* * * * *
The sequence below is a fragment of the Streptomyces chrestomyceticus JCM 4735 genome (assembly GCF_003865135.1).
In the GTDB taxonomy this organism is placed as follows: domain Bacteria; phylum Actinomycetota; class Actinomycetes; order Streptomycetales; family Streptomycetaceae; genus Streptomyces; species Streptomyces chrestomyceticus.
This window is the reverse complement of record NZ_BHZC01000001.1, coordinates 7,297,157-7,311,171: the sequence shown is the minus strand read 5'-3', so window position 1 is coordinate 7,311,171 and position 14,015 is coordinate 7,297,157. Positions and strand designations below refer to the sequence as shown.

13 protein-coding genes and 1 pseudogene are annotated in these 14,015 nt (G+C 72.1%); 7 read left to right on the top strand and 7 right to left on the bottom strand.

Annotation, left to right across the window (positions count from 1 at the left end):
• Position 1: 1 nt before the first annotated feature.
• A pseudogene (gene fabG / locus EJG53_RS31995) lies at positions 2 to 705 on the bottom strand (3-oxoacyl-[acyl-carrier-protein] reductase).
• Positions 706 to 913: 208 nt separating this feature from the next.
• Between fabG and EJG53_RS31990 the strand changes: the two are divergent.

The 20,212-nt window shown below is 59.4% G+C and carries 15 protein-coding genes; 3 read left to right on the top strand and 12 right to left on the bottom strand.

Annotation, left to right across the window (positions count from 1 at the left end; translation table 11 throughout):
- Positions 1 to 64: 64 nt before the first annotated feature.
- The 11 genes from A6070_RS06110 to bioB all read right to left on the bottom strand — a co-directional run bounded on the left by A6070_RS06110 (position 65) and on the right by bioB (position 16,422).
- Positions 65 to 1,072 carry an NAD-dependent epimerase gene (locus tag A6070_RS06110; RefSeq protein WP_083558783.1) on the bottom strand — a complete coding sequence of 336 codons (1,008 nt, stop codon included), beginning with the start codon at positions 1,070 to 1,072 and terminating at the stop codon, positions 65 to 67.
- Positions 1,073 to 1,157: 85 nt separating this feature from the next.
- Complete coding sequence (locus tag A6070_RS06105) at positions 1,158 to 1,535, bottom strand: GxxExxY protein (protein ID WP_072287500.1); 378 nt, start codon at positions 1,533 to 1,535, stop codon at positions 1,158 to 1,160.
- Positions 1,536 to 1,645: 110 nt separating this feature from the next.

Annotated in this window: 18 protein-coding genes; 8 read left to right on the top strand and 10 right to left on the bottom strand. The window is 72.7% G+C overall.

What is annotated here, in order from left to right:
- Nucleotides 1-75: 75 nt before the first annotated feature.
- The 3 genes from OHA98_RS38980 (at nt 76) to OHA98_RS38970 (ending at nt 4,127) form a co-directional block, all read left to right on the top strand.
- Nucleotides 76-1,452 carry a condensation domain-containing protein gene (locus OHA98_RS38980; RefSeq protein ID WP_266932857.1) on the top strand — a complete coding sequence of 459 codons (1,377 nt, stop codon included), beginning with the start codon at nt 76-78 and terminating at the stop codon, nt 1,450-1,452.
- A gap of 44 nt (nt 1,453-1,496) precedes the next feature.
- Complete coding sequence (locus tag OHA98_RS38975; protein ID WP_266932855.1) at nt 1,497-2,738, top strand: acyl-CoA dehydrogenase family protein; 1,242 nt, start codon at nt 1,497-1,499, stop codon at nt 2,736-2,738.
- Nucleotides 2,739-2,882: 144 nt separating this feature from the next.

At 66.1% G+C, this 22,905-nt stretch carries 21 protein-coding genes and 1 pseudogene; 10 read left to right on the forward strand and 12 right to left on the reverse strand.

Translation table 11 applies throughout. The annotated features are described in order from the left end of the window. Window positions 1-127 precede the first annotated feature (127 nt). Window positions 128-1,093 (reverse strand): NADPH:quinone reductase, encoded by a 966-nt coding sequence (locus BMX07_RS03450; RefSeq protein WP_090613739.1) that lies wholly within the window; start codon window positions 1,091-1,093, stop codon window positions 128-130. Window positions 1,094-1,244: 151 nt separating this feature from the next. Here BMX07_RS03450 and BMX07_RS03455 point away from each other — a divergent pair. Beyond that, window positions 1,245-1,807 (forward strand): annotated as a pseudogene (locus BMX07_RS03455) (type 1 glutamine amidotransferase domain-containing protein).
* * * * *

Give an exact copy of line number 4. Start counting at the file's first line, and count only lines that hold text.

13 protein-coding genes and 1 pseudogene are annotated in these 14,015 nt (G+C 72.1%); 7 read left to right on the top strand and 7 right to left on the bottom strand.